Friday, January 24, 2014

Nixonland 6: A Free Press

On page 438 of Nixonland, Rick Perlstein contrasts the criticism of the media by Richard Nixon’s Vice-President, Spiro Agnew, with Thomas Jefferson’s approach:

“A querulous American press—-far more opinionated, nasty, and partisan than anything Nixon would have to suffer—-predated American government.  Thomas Jefferson used to lay out the most scabrous articles about him in the White House antechamber where emissaries of foreign potentates waited to be received by him.  They would stride forth, waving the pages: Mr. President, are you aware of the things they’re writing about you?  Jefferson found nothing so delightful.  Yes, he would reply, and they’re welcome to say it, and there’s nothing I can do about it.  This is what America means.  But Agnew argued these gentlemen of the media were a usurping cabal.”

I thought of the miniseries John Adams as I read this.  In one scene, Secretary of State Jefferson has a hard time getting interested in a cabinet meeting.  He had just been in France, where revolutionary fervor was in the air.  Because he was so excited about the movements against French authoritarianism, the tedious day-to-day details of running the American government were not of particular interest to him.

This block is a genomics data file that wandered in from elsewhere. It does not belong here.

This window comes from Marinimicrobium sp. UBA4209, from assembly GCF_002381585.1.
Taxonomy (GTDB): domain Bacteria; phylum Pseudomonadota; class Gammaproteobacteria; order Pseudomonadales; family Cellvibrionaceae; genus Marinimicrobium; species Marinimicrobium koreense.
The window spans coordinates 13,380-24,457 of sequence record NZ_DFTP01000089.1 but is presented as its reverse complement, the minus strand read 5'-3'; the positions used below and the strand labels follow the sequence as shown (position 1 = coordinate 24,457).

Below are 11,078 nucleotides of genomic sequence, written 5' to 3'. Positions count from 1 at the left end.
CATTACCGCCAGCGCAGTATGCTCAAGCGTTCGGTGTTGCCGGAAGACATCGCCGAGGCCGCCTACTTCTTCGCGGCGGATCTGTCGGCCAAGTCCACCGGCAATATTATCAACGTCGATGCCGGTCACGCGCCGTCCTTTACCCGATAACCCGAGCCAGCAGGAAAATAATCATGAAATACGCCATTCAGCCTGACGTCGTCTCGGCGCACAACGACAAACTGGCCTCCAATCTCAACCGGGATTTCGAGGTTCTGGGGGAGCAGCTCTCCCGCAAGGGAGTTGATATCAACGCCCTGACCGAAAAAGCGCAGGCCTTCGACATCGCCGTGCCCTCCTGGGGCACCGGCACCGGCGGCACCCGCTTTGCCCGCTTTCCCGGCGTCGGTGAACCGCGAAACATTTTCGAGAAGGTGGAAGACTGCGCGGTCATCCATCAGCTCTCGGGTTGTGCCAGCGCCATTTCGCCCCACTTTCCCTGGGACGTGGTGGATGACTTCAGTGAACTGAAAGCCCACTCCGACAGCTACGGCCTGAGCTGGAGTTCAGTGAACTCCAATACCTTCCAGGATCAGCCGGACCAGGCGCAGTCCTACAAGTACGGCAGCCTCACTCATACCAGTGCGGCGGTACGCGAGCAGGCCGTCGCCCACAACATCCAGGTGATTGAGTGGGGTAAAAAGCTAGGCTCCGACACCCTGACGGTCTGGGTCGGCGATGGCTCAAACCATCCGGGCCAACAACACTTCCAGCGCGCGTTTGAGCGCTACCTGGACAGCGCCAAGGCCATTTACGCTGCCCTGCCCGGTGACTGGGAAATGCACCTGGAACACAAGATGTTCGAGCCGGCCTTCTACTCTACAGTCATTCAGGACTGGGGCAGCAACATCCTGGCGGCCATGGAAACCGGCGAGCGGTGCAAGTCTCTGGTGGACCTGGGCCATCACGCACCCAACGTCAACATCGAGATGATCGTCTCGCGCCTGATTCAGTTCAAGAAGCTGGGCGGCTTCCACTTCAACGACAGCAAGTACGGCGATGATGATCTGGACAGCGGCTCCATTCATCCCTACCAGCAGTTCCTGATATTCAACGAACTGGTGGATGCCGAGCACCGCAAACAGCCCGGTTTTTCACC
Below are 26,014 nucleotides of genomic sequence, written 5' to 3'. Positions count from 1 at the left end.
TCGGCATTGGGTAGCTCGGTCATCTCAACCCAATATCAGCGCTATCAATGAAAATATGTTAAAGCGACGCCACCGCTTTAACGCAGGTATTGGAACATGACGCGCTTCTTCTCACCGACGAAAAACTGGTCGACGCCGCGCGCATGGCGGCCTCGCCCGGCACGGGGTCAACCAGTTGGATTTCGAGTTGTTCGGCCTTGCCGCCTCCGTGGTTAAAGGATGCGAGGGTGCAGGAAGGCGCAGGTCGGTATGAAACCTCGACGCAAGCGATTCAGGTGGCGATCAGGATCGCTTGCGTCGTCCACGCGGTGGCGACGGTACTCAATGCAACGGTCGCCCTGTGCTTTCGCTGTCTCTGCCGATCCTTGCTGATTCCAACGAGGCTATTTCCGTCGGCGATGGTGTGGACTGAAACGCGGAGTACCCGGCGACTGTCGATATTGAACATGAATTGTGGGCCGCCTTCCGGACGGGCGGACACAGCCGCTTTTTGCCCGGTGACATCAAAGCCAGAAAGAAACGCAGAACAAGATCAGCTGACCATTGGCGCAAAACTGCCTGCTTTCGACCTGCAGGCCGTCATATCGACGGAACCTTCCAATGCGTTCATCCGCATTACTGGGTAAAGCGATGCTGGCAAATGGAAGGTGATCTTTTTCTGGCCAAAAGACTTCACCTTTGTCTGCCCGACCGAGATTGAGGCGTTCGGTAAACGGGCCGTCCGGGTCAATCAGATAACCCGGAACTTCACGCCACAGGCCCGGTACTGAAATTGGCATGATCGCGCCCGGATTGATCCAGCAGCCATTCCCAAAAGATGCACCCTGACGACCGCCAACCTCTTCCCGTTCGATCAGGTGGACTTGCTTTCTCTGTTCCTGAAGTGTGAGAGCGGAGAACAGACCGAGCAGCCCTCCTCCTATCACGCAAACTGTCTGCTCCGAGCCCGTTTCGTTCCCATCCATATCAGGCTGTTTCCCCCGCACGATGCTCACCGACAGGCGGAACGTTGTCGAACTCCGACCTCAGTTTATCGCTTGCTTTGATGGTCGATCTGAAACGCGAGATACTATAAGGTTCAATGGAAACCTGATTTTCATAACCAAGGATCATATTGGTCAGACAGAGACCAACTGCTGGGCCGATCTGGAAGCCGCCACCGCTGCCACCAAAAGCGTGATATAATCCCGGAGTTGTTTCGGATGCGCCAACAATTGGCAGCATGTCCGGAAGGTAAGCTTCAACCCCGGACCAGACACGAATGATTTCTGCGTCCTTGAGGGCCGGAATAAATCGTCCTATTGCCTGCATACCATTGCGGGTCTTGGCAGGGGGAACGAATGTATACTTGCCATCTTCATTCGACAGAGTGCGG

Jefferson valued the American experiment and the freedom that accompanied it.  Consequently, he loved freedom of the press, even when the press was attacking him.  I admire Jefferson for this.  But I can also understand Agnew’s criticisms of the media.  Here President Nixon would be, laying out an agenda before the American people, and, before the American people could even digest it, the pundits would be nitpicking what Nixon said and saying that Nixon was wrong.  I don’t think that the media should be an arm of the government, as exists within many dictatorships.  But I do believe that people should be exposed to different perspectives when they turn on the news.

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